Introduction Several different whole-body physiology simulation tools (PST) using modeling techniques are now available with potential use for healthcare simulation, but these novel technologies lack objective analysis from an independent organization. Methods We identified BioGears, HumMod, and Muse as 3 PSTs that met our requirements for testing. We ran mild, moderate, and severe hemorrhage scenarios on each PST and collected outputs for comparison with each other and published human physiology data. Results All PSTs tested followed the expected tachycardic and hypotensive response to hemorrhage for all levels of severity with variable qualitative patterns. Complete data for analysis were not available in all PSTs for urine output, stroke volume, blood volume, hemoglobin, and serum epinephrine concentration, but the partial findings are discussed in detail. We determined the predicted time to reach hemorrhage shock based on the hemorrhage guidelines and compared this with time to cardiovascular collapse from each PST. Overall, the differences from known human physiology were much larger than expected before testing and trends show HumMod with the smallest difference for severe (-6.25%) and moderate (-1.42%) and Muse with the smallest difference for mild hemorrhage (27.9%). BioGears demonstrated the largest differences in all classifications of severity. Conclusions Our analysis of currently available whole-body PSTs provides insight into the novel, evolving field. We hope our efforts shed light to a wider audience to the exciting developments and uses of mathematical modeling for whole-body simulation and the potential for integration into healthcare simulation for medical education.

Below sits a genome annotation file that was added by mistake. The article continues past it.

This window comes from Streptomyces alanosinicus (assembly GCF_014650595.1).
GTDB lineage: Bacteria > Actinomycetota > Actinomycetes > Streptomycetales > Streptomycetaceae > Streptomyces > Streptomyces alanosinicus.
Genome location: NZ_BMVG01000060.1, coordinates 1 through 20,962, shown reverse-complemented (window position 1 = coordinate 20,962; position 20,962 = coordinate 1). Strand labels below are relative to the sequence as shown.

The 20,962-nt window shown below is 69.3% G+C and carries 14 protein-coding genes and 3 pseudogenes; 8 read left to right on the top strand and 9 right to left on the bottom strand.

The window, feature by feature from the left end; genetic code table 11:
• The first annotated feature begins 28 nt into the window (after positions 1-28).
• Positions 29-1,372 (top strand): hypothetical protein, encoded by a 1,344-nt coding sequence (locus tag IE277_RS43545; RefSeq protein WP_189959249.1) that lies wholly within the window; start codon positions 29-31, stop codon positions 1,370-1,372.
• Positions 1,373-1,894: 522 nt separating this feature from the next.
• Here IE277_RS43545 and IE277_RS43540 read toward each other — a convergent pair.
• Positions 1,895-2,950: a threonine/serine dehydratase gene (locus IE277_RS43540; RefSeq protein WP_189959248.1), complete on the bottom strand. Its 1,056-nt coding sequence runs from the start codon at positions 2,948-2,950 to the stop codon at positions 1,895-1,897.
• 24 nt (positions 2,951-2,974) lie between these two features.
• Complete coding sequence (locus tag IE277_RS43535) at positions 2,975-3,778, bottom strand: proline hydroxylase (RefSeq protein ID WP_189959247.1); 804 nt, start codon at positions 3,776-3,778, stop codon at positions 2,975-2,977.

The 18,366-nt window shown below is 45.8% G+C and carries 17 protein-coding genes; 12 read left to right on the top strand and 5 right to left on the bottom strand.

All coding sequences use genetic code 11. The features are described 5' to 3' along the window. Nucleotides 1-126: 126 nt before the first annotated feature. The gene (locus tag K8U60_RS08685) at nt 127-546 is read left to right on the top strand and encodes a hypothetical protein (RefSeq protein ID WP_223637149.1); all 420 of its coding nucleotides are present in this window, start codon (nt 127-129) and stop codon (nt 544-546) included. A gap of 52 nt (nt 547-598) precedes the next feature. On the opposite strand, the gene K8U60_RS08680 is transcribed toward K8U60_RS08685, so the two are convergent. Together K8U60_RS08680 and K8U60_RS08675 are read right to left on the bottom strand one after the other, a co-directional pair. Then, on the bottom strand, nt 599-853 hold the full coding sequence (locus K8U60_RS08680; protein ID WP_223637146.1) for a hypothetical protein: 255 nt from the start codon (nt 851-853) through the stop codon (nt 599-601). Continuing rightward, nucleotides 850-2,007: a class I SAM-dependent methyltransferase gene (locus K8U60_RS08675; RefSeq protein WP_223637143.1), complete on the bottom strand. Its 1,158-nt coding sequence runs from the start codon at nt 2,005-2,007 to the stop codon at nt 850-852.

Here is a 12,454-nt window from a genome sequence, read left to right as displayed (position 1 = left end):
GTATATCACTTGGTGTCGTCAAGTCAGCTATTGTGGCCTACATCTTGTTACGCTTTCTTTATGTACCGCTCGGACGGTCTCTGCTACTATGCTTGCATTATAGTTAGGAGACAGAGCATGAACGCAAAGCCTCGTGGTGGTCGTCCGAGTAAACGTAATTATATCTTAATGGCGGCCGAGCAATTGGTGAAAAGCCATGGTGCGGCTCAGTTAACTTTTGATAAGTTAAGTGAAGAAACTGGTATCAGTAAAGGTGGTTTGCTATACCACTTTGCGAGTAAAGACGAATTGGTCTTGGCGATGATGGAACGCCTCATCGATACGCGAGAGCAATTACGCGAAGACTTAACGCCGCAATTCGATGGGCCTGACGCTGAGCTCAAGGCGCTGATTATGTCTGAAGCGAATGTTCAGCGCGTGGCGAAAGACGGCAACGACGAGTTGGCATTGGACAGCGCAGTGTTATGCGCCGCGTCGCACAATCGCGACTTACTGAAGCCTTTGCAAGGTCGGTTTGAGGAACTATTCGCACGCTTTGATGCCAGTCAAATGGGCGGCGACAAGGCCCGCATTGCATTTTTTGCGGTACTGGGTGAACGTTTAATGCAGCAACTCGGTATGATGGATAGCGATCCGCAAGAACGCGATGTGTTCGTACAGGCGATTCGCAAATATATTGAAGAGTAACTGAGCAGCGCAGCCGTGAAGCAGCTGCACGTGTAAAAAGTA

Bibliographical noteFunding Information:
This research and development project was made possible by a contract vehicle that was awarded and administered by the US Army Medical Research & Materiel Command and the Medical Simulation and Information Sciences Joint Program Committee (Fort Detrick, MD) under award number W81XWH-14-C-0101. The views, opinions, and/or findings contained in this presentation are those of the authors and do not necessarily reflect the views of the US Army and should not be construed as an official US Army position, policy, or decision unless so designated by other documentation.
- Healthcare simulation
PubMed: MeSH publication types
- Journal Article